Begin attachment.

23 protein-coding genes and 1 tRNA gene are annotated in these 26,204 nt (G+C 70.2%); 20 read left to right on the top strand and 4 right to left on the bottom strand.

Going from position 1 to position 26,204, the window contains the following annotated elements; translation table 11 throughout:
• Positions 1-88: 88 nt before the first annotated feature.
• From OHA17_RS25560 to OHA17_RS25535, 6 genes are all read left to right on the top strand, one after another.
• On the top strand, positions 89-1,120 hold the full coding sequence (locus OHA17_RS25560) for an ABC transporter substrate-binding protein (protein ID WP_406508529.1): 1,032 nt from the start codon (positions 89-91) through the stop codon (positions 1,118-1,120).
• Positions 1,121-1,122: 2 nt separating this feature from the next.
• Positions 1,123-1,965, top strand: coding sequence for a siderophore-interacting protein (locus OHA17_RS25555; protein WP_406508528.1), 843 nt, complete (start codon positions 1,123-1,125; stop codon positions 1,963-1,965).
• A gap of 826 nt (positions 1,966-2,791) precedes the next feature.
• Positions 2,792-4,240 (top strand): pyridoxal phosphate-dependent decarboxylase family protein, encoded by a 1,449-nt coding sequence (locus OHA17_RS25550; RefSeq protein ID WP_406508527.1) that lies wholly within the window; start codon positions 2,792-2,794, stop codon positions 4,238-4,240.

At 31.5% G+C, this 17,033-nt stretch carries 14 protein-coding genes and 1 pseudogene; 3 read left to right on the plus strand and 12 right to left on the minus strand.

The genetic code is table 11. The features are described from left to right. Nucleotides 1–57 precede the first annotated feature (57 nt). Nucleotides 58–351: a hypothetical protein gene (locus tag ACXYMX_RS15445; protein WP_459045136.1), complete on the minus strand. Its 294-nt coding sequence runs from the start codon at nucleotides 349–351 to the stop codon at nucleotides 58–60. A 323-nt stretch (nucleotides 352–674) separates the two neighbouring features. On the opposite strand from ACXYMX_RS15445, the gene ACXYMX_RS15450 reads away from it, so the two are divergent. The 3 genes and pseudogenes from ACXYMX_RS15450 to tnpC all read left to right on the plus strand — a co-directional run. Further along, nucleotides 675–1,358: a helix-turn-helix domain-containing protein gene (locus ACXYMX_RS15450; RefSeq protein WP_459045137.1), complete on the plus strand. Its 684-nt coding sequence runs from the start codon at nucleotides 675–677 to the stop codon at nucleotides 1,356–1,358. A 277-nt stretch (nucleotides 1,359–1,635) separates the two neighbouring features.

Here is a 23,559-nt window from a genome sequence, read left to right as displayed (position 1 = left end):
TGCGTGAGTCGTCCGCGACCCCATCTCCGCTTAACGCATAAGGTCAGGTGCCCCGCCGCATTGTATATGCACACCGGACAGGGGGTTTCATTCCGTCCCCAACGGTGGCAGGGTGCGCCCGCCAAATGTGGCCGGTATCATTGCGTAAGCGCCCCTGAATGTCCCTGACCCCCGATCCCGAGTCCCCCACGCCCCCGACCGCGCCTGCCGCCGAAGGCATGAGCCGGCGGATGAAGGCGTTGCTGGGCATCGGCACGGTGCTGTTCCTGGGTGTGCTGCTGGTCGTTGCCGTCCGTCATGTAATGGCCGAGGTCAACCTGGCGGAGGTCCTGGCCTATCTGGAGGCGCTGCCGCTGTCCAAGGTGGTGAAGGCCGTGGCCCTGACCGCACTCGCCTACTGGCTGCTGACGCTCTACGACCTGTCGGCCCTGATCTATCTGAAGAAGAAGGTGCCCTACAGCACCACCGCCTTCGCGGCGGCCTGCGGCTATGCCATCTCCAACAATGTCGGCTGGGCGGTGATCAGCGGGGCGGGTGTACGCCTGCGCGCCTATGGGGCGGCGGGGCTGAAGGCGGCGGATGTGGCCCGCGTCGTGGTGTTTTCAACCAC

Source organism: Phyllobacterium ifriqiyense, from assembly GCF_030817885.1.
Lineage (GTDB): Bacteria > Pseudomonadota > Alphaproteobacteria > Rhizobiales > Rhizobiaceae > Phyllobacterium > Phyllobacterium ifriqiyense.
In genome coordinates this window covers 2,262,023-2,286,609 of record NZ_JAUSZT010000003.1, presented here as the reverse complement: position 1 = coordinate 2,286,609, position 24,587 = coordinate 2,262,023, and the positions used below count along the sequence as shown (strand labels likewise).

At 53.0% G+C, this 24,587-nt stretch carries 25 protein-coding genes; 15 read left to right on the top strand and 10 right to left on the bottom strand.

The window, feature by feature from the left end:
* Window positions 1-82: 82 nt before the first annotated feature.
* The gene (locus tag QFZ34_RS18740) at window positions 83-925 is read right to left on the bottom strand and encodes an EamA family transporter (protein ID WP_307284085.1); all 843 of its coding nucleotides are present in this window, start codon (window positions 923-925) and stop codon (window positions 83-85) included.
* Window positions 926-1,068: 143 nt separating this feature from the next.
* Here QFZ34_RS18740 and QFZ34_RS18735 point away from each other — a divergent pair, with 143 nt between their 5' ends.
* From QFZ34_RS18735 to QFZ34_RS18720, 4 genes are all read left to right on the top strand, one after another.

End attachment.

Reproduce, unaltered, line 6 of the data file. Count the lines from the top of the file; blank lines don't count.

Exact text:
• Positions 1,121-1,122: 2 nt separating this feature from the next.